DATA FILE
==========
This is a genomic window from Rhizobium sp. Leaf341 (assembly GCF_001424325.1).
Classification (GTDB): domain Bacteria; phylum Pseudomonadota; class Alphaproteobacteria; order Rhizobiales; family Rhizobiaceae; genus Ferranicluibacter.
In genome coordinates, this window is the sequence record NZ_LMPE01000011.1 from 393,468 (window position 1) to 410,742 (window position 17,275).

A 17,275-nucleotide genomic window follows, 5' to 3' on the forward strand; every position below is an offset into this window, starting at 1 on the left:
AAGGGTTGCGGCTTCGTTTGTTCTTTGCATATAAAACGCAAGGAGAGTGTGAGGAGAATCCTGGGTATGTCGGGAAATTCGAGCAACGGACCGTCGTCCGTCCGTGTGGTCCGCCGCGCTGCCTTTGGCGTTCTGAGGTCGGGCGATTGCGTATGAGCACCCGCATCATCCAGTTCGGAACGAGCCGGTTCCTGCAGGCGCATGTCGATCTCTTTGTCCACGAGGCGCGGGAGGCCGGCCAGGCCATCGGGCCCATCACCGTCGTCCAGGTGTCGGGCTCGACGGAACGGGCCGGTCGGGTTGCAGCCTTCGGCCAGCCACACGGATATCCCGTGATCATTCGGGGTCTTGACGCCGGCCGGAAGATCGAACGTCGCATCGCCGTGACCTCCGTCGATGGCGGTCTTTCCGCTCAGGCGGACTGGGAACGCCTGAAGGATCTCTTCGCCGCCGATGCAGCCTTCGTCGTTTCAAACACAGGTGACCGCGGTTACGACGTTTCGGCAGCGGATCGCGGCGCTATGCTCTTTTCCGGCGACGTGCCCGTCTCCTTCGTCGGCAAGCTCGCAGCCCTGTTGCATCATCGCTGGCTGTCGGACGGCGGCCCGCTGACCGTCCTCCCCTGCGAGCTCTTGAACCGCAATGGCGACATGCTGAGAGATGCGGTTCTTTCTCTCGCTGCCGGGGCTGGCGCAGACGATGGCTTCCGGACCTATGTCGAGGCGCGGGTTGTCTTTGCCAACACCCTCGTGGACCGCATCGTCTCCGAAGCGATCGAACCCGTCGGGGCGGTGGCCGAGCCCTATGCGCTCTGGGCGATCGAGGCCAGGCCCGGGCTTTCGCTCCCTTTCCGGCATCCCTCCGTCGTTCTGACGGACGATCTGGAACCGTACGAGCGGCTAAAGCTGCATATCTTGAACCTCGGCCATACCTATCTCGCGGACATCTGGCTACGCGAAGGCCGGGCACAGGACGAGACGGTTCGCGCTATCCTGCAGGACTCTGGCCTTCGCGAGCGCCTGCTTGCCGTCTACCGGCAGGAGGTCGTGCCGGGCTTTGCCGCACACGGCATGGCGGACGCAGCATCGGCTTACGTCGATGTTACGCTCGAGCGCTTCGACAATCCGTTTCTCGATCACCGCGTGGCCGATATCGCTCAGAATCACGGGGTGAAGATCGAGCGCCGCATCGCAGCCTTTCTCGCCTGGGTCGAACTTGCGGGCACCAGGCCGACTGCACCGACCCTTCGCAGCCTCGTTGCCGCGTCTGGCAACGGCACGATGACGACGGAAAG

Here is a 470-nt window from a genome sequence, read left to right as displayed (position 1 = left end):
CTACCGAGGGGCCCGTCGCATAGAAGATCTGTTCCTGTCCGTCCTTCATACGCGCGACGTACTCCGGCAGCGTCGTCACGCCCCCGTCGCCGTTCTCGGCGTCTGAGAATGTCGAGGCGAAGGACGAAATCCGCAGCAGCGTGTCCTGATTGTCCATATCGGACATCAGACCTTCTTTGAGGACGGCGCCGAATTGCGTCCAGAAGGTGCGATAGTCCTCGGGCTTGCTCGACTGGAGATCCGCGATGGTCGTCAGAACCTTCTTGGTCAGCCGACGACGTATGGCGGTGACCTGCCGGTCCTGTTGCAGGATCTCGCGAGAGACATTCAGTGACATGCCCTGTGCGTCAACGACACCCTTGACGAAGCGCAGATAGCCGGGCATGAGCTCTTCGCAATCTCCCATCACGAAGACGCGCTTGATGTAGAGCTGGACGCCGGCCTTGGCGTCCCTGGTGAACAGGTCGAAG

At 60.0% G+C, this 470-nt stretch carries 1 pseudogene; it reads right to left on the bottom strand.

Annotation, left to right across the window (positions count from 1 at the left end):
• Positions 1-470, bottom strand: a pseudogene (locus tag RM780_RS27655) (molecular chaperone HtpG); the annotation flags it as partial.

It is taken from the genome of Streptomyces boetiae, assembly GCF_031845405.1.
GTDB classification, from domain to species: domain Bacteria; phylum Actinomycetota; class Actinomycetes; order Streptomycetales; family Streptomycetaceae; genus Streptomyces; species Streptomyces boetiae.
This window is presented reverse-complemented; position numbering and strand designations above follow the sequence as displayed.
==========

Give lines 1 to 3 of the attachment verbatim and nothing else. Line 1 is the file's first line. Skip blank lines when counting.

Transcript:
This is a genomic window from Rhizobium sp. Leaf341 (assembly GCF_001424325.1).
Classification (GTDB): domain Bacteria; phylum Pseudomonadota; class Alphaproteobacteria; order Rhizobiales; family Rhizobiaceae; genus Ferranicluibacter.
In genome coordinates, this window is the sequence record NZ_LMPE01000011.1 from 393,468 (window position 1) to 410,742 (window position 17,275).